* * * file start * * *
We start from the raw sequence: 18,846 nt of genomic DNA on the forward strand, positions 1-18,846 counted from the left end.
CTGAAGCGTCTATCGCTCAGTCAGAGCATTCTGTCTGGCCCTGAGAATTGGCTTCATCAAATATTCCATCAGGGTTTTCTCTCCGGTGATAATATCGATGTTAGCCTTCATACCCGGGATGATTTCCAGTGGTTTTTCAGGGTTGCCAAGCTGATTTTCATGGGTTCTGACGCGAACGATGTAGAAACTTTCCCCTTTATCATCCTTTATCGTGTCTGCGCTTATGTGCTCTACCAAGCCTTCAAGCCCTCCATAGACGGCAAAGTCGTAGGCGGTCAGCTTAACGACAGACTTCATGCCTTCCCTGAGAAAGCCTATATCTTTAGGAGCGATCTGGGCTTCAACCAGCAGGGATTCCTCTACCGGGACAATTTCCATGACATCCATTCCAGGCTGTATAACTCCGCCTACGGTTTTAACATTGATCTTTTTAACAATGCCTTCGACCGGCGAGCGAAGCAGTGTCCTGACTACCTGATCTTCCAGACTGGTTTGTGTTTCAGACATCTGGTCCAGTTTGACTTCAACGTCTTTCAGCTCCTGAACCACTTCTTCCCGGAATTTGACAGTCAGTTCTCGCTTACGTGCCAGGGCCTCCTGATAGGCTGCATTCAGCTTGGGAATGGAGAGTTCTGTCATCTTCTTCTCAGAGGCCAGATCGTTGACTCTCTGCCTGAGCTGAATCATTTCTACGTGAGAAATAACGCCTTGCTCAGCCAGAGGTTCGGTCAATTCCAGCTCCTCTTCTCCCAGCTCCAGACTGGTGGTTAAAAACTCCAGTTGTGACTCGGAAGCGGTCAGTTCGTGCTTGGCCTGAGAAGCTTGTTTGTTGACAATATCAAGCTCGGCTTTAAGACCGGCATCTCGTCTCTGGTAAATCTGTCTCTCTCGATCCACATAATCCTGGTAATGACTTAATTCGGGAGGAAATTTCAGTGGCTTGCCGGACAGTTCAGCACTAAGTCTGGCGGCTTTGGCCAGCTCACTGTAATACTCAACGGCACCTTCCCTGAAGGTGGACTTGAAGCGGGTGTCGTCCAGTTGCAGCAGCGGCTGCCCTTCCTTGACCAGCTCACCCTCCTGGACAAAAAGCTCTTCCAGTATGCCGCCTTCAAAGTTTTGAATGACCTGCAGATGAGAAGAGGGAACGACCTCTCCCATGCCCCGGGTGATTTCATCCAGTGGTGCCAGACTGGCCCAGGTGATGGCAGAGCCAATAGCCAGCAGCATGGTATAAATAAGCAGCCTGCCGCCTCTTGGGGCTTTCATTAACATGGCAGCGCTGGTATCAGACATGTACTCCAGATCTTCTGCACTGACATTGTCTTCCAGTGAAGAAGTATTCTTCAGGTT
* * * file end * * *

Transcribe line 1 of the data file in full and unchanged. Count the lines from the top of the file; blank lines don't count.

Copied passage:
We start from the raw sequence: 18,846 nt of genomic DNA on the forward strand, positions 1-18,846 counted from the left end.